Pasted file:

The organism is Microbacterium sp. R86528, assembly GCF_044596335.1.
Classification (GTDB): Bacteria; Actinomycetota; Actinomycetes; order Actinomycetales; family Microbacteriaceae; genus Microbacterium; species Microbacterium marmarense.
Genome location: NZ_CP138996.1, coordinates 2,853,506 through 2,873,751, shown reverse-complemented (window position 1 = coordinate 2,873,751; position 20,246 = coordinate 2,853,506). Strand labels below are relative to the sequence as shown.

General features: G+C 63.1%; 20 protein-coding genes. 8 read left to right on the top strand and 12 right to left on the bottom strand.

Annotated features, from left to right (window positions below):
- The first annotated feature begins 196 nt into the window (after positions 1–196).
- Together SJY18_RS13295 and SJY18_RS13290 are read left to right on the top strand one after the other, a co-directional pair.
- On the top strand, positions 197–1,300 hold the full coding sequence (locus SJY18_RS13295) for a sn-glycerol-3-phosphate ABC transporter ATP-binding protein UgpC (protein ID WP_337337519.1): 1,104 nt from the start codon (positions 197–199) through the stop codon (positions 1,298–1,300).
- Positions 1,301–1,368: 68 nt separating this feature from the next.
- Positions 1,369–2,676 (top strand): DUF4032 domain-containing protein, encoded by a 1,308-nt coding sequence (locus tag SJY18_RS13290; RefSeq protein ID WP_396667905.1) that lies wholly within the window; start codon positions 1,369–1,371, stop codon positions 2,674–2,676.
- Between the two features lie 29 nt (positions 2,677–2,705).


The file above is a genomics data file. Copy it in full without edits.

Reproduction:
The organism is Microbacterium sp. R86528, assembly GCF_044596335.1.
Classification (GTDB): Bacteria; Actinomycetota; Actinomycetes; order Actinomycetales; family Microbacteriaceae; genus Microbacterium; species Microbacterium marmarense.
Genome location: NZ_CP138996.1, coordinates 2,853,506 through 2,873,751, shown reverse-complemented (window position 1 = coordinate 2,873,751; position 20,246 = coordinate 2,853,506). Strand labels below are relative to the sequence as shown.

General features: G+C 63.1%; 20 protein-coding genes. 8 read left to right on the top strand and 12 right to left on the bottom strand.

Annotated features, from left to right (window positions below):
- The first annotated feature begins 196 nt into the window (after positions 1–196).
- Together SJY18_RS13295 and SJY18_RS13290 are read left to right on the top strand one after the other, a co-directional pair.
- On the top strand, positions 197–1,300 hold the full coding sequence (locus SJY18_RS13295) for a sn-glycerol-3-phosphate ABC transporter ATP-binding protein UgpC (protein ID WP_337337519.1): 1,104 nt from the start codon (positions 197–199) through the stop codon (positions 1,298–1,300).
- Positions 1,301–1,368: 68 nt separating this feature from the next.
- Positions 1,369–2,676 (top strand): DUF4032 domain-containing protein, encoded by a 1,308-nt coding sequence (locus tag SJY18_RS13290; RefSeq protein ID WP_396667905.1) that lies wholly within the window; start codon positions 1,369–1,371, stop codon positions 2,674–2,676.
- Between the two features lie 29 nt (positions 2,677–2,705).